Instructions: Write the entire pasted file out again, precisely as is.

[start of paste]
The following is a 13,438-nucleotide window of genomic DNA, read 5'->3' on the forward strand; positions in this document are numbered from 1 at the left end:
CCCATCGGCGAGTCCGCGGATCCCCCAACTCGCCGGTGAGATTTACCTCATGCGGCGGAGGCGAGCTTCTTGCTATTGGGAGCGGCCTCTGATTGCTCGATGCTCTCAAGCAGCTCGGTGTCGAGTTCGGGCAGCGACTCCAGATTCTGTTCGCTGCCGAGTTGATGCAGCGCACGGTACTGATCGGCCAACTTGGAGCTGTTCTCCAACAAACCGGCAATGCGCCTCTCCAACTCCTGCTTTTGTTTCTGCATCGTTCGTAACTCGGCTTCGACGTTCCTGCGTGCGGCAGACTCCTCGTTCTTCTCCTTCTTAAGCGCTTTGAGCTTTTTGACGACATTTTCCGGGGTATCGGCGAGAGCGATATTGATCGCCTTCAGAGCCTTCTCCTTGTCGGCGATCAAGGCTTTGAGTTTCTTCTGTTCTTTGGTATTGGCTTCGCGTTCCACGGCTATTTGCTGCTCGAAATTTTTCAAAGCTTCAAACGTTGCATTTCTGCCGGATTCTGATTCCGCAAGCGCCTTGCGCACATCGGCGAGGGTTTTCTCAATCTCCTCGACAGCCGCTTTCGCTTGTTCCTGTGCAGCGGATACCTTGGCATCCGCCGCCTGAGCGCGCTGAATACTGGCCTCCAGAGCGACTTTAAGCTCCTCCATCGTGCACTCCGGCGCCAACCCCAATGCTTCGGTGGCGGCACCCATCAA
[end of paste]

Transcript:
The following is a 13,438-nucleotide window of genomic DNA, read 5'->3' on the forward strand; positions in this document are numbered from 1 at the left end:
CCCATCGGCGAGTCCGCGGATCCCCCAACTCGCCGGTGAGATTTACCTCATGCGGCGGAGGCGAGCTTCTTGCTATTGGGAGCGGCCTCTGATTGCTCGATGCTCTCAAGCAGCTCGGTGTCGAGTTCGGGCAGCGACTCCAGATTCTGTTCGCTGCCGAGTTGATGCAGCGCACGGTACTGATCGGCCAACTTGGAGCTGTTCTCCAACAAACCGGCAATGCGCCTCTCCAACTCCTGCTTTTGTTTCTGCATCGTTCGTAACTCGGCTTCGACGTTCCTGCGTGCGGCAGACTCCTCGTTCTTCTCCTTCTTAAGCGCTTTGAGCTTTTTGACGACATTTTCCGGGGTATCGGCGAGAGCGATATTGATCGCCTTCAGAGCCTTCTCCTTGTCGGCGATCAAGGCTTTGAGTTTCTTCTGTTCTTTGGTATTGGCTTCGCGTTCCACGGCTATTTGCTGCTCGAAATTTTTCAAAGCTTCAAACGTTGCATTTCTGCCGGATTCTGATTCCGCAAGCGCCTTGCGCACATCGGCGAGGGTTTTCTCAATCTCCTCGACAGCCGCTTTCGCTTGTTCCTGTGCAGCGGATACCTTGGCATCCGCCGCCTGAGCGCGCTGAATACTGGCCTCCAGAGCGACTTTAAGCTCCTCCATCGTGCACTCCGGCGCCAACCCCAATGCTTCGGTGGCGGCACCCATCAA